There are really two points of view that can be expressed hear. On one hand, maybe Harper is makes these claims as preposition to justify policy changes or his opinions, etc. There does seem to be a lot to this view. Harper made his argument against the Supreme Court and then went on to adapt a panel review of potential Supreme Court judges. Harper gave his argument against the media shortly before he tried to justify forcing them on to roll-calls so he could choose who would be allowed to ask questions and then ultimately banishing them from parliament. However, the latter move against the media might also be considered evidence that points to the second view.
It could be argued that Harper really is paranoid to some degree. After all, he did ultimately remove members of the media from parliament and cancelled his scrums, has forced his MPs to read from 'scripts' and concentrated all the power of the party into the PMO. Oh, and there was the release of some 'report' that claimed Canada was destined to be a 3rd-world nation if it tried to implement a real environmental plan. And then there are the contextually deceiving attack ads against Dion. These sorts of actions do point to there being an element of fear being present in Harper's decisions. He's afraid of his own members, he's afraid of being questioned, he's afraid of the environment or is it that he's really afraid of the people?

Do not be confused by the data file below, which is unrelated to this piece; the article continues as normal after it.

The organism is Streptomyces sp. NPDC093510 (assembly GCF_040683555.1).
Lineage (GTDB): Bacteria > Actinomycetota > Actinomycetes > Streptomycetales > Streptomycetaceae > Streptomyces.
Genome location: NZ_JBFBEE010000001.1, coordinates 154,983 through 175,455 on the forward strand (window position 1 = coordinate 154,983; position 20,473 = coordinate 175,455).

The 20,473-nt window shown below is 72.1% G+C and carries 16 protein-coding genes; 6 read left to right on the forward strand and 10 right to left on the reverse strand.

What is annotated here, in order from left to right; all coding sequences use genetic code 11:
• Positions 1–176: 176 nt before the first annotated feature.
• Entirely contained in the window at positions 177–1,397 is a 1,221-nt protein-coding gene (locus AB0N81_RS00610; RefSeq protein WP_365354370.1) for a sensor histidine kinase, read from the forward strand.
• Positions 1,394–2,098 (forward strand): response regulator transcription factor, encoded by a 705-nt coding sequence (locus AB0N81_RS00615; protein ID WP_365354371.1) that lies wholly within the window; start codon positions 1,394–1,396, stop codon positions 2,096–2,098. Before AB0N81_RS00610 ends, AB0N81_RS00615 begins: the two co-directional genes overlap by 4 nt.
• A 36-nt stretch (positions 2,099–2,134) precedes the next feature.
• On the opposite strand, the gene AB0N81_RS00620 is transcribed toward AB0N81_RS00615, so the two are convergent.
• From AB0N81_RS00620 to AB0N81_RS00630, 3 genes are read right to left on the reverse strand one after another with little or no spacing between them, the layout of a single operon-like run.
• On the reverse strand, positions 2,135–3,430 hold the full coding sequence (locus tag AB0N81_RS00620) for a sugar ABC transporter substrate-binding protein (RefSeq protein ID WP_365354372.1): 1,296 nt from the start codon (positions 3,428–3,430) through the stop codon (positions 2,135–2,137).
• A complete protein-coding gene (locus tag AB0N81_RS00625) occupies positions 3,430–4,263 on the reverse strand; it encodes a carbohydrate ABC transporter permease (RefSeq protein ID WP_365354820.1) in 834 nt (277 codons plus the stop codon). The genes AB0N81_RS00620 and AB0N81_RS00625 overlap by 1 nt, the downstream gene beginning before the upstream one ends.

The truth probably lies somewhere in the middle of the two. He probably is afraid of the people because he knows that at any minute his government can lose it all. The Conservatives weren't elected with any confidence and the election was more about punishing the Liberals for really screwing-up. And even without an established leadership, the Liberals are statistically ties with the Conservatives in opinion polls. That says a lot. There is also the problem that the Harper has consistently undermined and underestimated the public's want for greater accountability, especially where the environment is concerned. And in this regard Harper has been trying to run an extremely tight ship because he's also concerned with power. Harper spent way too long trying to get into the PMO that he fell into the same trap that Paul Martin did prior. Power is all Harper knows at this point. His main focus now is on keeping it and this explains why he has spent more time working on gimmicks and illusions for the public to see than actually governing. It explains why Harper has seemingly been flying by the seat of his pants for the better part of this year. It also explains why he has attempted to maintain total control over everything his party does. Harper has become his own worst enemy and a tired, ineffective leader for Canada.